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New York, Connecticut, Maryland and New Jersey filed the lawsuit in federal court.
Four states filed a lawsuit against the U.S. Treasury Department and IRS Tuesday, arguing the new $10,000 cap on the federal tax deduction for state and local taxes interferes with their abilities to make policy choices about what government provides in their communities.
The change to the so-called "SALT" deduction was one of the most contentious provisions in last year's Republican tax cut bill. It essentially raises taxes on many residents of states with high state and local taxes, as taxpayers previously were allowed to deduct all or much of those taxes as they did their federal taxes.
Earlier this year, New York Gov. Andrew Cuomo said the lawsuit was coming, while his state and others also worked on other legislation to try to get around the federal tax change.
New York Attorney General Barbara Underwood filed the lawsuit in federal court on behalf of her state, along with the attorneys general of Connecticut, Maryland and New Jersey.
The deduction has been a target on Capitol Hill in the past, but has always been preserved until 2017, when the limits were imposed. In fact, the lawsuit notes the deduction has been in place since 1861, while arguing the full deduction is necessary so that the federal government can't essentially dictate state tax policy by usurping their tax resources.
During debate about the tax cuts, Democrats complained that capping the deduction unfairly targeted "blue" states. For example, the Tax Policy Center found that the average amount claimed in Connecticut was almost $20,000 and more than $22,000 in New York. In comparison, the average amount claimed between 1997 and 2015 in Texas was about $7,800.
“This is their political attempt to hurt Democratic states,” Cuomo said in a call with reporters. “It is totally repugnant and hypocritical of the fundamental conservative ideology which they preach—the limited federal government, respect state rights.”
New York asserts that state taxpayers will pay $14.3 billion more in federal taxes in 2018, according to a news release. The lawsuit also targets the partisan nature of the debate about the SALT deduction, emphasizing some comments by Republicans about how affected states might need to make different policy decisions.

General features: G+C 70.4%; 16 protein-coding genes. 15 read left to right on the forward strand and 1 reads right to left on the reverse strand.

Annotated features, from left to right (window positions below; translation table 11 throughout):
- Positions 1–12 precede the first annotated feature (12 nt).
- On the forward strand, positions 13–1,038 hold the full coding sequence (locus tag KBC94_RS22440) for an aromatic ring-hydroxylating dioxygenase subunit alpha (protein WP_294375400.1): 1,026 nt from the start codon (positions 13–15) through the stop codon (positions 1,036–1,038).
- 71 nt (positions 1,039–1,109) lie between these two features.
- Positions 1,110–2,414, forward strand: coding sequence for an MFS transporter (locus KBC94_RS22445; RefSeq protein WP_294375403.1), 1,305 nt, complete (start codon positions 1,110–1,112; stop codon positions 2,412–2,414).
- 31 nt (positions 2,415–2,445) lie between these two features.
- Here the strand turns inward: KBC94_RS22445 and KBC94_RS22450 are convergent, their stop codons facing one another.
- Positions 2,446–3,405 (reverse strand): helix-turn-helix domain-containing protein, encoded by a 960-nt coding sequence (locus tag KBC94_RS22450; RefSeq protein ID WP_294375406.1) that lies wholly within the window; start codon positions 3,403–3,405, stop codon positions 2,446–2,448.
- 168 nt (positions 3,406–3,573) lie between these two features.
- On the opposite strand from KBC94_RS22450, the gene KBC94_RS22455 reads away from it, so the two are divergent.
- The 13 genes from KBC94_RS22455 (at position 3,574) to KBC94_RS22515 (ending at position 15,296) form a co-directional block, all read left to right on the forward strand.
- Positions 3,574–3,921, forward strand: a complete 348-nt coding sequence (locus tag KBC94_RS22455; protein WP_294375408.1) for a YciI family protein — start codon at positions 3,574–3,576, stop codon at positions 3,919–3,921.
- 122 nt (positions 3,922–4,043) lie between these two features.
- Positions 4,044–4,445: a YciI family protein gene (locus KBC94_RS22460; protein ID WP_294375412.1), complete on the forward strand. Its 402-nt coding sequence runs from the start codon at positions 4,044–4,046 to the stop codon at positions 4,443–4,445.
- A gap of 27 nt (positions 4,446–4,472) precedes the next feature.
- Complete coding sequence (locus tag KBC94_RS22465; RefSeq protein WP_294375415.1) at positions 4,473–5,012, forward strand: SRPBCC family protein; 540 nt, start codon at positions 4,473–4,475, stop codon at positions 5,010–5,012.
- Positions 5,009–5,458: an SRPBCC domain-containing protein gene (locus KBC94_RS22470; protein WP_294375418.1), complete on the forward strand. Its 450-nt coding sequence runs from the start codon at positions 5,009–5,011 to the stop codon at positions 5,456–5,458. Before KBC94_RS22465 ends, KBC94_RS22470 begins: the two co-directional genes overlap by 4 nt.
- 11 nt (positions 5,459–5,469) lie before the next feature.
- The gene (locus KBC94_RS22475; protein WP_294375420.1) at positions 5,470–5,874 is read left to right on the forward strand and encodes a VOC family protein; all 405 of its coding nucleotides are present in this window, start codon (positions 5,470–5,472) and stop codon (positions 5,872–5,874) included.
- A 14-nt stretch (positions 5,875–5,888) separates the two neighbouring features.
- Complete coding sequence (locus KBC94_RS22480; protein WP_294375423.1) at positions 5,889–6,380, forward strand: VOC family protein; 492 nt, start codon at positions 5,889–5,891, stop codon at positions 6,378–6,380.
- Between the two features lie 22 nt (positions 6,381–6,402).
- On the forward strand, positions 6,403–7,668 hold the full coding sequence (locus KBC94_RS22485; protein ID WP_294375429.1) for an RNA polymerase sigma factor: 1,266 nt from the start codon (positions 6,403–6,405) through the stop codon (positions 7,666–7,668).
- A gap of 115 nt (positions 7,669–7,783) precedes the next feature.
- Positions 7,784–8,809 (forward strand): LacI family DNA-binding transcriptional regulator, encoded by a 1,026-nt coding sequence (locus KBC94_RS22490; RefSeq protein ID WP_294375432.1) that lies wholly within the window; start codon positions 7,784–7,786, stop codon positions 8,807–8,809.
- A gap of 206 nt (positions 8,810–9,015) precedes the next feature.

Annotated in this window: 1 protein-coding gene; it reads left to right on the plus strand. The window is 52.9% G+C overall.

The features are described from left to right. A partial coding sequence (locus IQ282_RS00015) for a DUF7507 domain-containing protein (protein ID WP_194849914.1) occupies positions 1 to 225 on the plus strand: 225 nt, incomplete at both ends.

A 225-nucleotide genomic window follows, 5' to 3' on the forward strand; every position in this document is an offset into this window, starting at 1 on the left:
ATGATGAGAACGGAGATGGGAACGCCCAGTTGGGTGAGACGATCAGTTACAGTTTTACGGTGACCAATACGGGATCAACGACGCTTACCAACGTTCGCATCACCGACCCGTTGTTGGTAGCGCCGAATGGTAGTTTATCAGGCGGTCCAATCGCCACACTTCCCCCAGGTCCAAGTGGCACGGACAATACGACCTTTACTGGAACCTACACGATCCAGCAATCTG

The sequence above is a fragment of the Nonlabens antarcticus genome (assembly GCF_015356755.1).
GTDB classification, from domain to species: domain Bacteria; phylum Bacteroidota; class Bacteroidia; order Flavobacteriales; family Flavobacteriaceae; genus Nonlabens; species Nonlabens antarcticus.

But during negotiations, advocates were able to get concessions, as some initial versions called for totally axing the deduction. Treasury Secretary Steven Mnuchin is named as a defendant in the lawsuit, along with the IRS Commissioner David Kautter and their agencies.
A Treasury spokeswoman said the agency is reviewing the complaint.
But since several states announced their intention to sue earlier this year, some have been skeptical of the tactic and arguments that the capping of the deduction unfairly hurts certain states.
Jared Walczak, a senior policy analyst at the Tax Foundation, a conservative-leaning tax policy group, noted in January that the tax deduction benefits wealthier taxpayers. And he said that both tax policy and federal budget expenditures often affect states and regions differently, but lawsuits aren’t necessarily filed. Plus, many taxpayers hit by the SALT deduction cap will get the benefit of lower federal taxes.
“These states’ high earners already get the benefit of lower rates and broader bracket widths,” he wrote in a blog piece.
The lawsuit cites argues that the U.S. Constitution's 10th Amendment, which grants powers to the states and limits the federal government's power to impose on them, should be in play in this situation. This is because limiting the longtime deduction “interferes” with their ability to guide their own fiscal policies, the lawsuit says.
“By reducing the wealth of taxpayers in the Plaintiff States and undermining the States’ revenue sources, the new cap on the SALT deductions will ultimately make it more difficult for the States to maintain their current taxation and fiscal policies, and deprive the Plaintiff States of the ability to raise revenue in the future,” the lawsuit maintains.
But Joseph Bishop-Henchman and Jennifer Hill with the Tax Foundation in April argued a 10th Amendment approach in New York’s then-anticipated lawsuit didn’t make sense, as the states weren’t being forced to adopt policies by the federal government.
“The states may argue that because the cap reduces a tax benefit currently enjoyed by some residents of states that generally have higher taxes, there may be implicit pressure on policymakers in those states to reduce state taxes,” they wrote. “This pressure, however, is not so large as to deprive state policymakers of any choice in the matter, as demonstrated by the wide variety of state actions in its wake and the lack of any specific direction by Congress on how states should conform to the new federal tax code.”
The lawsuit also references the 16th Amendment, which gives Congress the power to collect taxes, saying that when it was ratified in 1913 "it was widely understood that, to the extent the federal government taxed income, it would provide a deduction for all or a significant portion of state and local taxes."
Several of the states in the lawsuit—New York, New Jersey and Connecticut—passed legislation this year aimed at getting around the federal deduction cap. For example, New Jersey’s law would allow local governments and taxing districts to set up charitable accounts that would pay for services usually funded by property taxes. Taxpayers would then be eligible to deduct those charitable contributions, according to the Newark Star-Ledger.
But it is unclear whether the IRS will let these “workaround” tax schemes move forward. In May, the agency issued a notice that it will come up with guidance about the measures. That guidance has not yet appeared.
Laura Maggi is the Managing Editor of Government Executive's Route Fifty and is based in Washignton, D.C.